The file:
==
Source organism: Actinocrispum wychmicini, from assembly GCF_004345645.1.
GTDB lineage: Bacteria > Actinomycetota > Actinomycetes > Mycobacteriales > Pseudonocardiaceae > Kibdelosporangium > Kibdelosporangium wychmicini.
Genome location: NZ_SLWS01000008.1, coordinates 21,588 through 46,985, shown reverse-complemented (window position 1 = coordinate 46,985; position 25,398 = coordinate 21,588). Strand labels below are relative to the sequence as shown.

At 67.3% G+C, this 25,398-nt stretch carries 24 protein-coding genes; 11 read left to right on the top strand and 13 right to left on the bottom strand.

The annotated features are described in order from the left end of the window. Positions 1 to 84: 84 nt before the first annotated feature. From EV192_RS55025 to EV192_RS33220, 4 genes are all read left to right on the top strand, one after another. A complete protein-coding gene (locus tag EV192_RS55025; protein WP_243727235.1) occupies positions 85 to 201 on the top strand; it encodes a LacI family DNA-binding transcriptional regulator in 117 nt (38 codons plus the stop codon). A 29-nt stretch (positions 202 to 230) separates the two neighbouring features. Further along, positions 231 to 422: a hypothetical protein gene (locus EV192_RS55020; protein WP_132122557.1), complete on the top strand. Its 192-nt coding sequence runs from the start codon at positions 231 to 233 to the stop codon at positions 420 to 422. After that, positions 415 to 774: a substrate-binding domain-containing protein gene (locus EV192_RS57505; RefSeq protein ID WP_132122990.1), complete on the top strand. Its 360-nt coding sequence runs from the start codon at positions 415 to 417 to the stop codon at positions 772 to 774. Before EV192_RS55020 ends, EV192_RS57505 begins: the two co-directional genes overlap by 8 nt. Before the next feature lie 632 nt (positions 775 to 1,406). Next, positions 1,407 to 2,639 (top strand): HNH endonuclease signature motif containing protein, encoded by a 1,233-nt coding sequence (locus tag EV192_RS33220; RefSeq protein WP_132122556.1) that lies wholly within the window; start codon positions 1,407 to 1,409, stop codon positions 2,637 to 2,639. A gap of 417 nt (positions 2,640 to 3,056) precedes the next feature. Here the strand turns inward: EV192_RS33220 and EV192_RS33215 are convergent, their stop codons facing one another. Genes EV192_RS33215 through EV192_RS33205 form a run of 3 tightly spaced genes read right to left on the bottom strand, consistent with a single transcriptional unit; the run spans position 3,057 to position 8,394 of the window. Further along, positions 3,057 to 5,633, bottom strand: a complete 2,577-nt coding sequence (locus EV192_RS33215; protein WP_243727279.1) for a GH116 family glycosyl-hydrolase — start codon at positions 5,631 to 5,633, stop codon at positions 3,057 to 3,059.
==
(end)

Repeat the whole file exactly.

Source organism: Actinocrispum wychmicini, from assembly GCF_004345645.1.
GTDB lineage: Bacteria > Actinomycetota > Actinomycetes > Mycobacteriales > Pseudonocardiaceae > Kibdelosporangium > Kibdelosporangium wychmicini.
Genome location: NZ_SLWS01000008.1, coordinates 21,588 through 46,985, shown reverse-complemented (window position 1 = coordinate 46,985; position 25,398 = coordinate 21,588). Strand labels below are relative to the sequence as shown.

At 67.3% G+C, this 25,398-nt stretch carries 24 protein-coding genes; 11 read left to right on the top strand and 13 right to left on the bottom strand.

The annotated features are described in order from the left end of the window. Positions 1 to 84: 84 nt before the first annotated feature. From EV192_RS55025 to EV192_RS33220, 4 genes are all read left to right on the top strand, one after another. A complete protein-coding gene (locus tag EV192_RS55025; protein WP_243727235.1) occupies positions 85 to 201 on the top strand; it encodes a LacI family DNA-binding transcriptional regulator in 117 nt (38 codons plus the stop codon). A 29-nt stretch (positions 202 to 230) separates the two neighbouring features. Further along, positions 231 to 422: a hypothetical protein gene (locus EV192_RS55020; protein WP_132122557.1), complete on the top strand. Its 192-nt coding sequence runs from the start codon at positions 231 to 233 to the stop codon at positions 420 to 422. After that, positions 415 to 774: a substrate-binding domain-containing protein gene (locus EV192_RS57505; RefSeq protein ID WP_132122990.1), complete on the top strand. Its 360-nt coding sequence runs from the start codon at positions 415 to 417 to the stop codon at positions 772 to 774. Before EV192_RS55020 ends, EV192_RS57505 begins: the two co-directional genes overlap by 8 nt. Before the next feature lie 632 nt (positions 775 to 1,406). Next, positions 1,407 to 2,639 (top strand): HNH endonuclease signature motif containing protein, encoded by a 1,233-nt coding sequence (locus tag EV192_RS33220; RefSeq protein WP_132122556.1) that lies wholly within the window; start codon positions 1,407 to 1,409, stop codon positions 2,637 to 2,639. A gap of 417 nt (positions 2,640 to 3,056) precedes the next feature. Here the strand turns inward: EV192_RS33220 and EV192_RS33215 are convergent, their stop codons facing one another. Genes EV192_RS33215 through EV192_RS33205 form a run of 3 tightly spaced genes read right to left on the bottom strand, consistent with a single transcriptional unit; the run spans position 3,057 to position 8,394 of the window. Further along, positions 3,057 to 5,633, bottom strand: a complete 2,577-nt coding sequence (locus EV192_RS33215; protein WP_243727279.1) for a GH116 family glycosyl-hydrolase — start codon at positions 5,631 to 5,633, stop codon at positions 3,057 to 3,059.